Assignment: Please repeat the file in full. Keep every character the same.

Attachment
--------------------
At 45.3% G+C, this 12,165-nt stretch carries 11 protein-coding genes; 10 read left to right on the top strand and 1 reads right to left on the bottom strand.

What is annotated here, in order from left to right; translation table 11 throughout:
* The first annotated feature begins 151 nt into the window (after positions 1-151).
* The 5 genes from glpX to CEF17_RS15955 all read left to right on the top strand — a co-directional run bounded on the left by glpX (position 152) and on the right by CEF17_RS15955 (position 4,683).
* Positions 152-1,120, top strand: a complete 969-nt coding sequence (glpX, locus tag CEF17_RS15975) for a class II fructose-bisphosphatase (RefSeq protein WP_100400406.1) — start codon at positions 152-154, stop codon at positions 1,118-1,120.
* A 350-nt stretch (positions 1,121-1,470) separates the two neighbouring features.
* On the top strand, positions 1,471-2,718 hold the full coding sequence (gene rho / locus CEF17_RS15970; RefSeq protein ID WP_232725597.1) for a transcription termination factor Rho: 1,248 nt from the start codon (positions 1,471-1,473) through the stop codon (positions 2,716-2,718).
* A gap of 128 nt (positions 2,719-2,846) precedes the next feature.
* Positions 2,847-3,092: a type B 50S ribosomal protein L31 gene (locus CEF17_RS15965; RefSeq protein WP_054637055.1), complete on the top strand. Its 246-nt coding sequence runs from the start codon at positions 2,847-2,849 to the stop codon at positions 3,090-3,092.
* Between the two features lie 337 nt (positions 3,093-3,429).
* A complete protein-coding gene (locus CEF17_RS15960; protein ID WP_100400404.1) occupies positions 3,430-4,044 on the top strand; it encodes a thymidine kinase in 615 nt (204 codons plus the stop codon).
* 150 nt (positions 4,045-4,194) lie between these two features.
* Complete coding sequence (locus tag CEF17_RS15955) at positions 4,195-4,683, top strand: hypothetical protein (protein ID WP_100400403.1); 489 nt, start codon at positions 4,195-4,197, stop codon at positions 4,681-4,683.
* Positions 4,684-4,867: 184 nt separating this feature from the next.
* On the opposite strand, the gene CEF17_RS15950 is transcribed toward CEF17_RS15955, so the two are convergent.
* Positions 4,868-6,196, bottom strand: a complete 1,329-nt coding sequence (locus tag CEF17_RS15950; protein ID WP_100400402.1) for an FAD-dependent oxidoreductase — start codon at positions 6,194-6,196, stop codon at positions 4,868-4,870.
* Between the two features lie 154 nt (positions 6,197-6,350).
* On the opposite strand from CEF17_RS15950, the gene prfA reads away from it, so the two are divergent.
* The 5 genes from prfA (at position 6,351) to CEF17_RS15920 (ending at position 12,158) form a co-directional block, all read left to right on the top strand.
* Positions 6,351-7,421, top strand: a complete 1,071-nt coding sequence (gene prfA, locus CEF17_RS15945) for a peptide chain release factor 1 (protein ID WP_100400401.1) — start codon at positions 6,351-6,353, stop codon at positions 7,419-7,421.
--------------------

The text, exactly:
At 45.3% G+C, this 12,165-nt stretch carries 11 protein-coding genes; 10 read left to right on the top strand and 1 reads right to left on the bottom strand.

What is annotated here, in order from left to right; translation table 11 throughout:
* The first annotated feature begins 151 nt into the window (after positions 1-151).
* The 5 genes from glpX to CEF17_RS15955 all read left to right on the top strand — a co-directional run bounded on the left by glpX (position 152) and on the right by CEF17_RS15955 (position 4,683).
* Positions 152-1,120, top strand: a complete 969-nt coding sequence (glpX, locus tag CEF17_RS15975) for a class II fructose-bisphosphatase (RefSeq protein WP_100400406.1) — start codon at positions 152-154, stop codon at positions 1,118-1,120.
* A 350-nt stretch (positions 1,121-1,470) separates the two neighbouring features.
* On the top strand, positions 1,471-2,718 hold the full coding sequence (gene rho / locus CEF17_RS15970; RefSeq protein ID WP_232725597.1) for a transcription termination factor Rho: 1,248 nt from the start codon (positions 1,471-1,473) through the stop codon (positions 2,716-2,718).
* A gap of 128 nt (positions 2,719-2,846) precedes the next feature.
* Positions 2,847-3,092: a type B 50S ribosomal protein L31 gene (locus CEF17_RS15965; RefSeq protein WP_054637055.1), complete on the top strand. Its 246-nt coding sequence runs from the start codon at positions 2,847-2,849 to the stop codon at positions 3,090-3,092.
* Between the two features lie 337 nt (positions 3,093-3,429).
* A complete protein-coding gene (locus CEF17_RS15960; protein ID WP_100400404.1) occupies positions 3,430-4,044 on the top strand; it encodes a thymidine kinase in 615 nt (204 codons plus the stop codon).
* 150 nt (positions 4,045-4,194) lie between these two features.
* Complete coding sequence (locus tag CEF17_RS15955) at positions 4,195-4,683, top strand: hypothetical protein (protein ID WP_100400403.1); 489 nt, start codon at positions 4,195-4,197, stop codon at positions 4,681-4,683.
* Positions 4,684-4,867: 184 nt separating this feature from the next.
* On the opposite strand, the gene CEF17_RS15950 is transcribed toward CEF17_RS15955, so the two are convergent.
* Positions 4,868-6,196, bottom strand: a complete 1,329-nt coding sequence (locus tag CEF17_RS15950; protein ID WP_100400402.1) for an FAD-dependent oxidoreductase — start codon at positions 6,194-6,196, stop codon at positions 4,868-4,870.
* Between the two features lie 154 nt (positions 6,197-6,350).
* On the opposite strand from CEF17_RS15950, the gene prfA reads away from it, so the two are divergent.
* The 5 genes from prfA (at position 6,351) to CEF17_RS15920 (ending at position 12,158) form a co-directional block, all read left to right on the top strand.
* Positions 6,351-7,421, top strand: a complete 1,071-nt coding sequence (gene prfA, locus CEF17_RS15945) for a peptide chain release factor 1 (protein ID WP_100400401.1) — start codon at positions 6,351-6,353, stop codon at positions 7,419-7,421.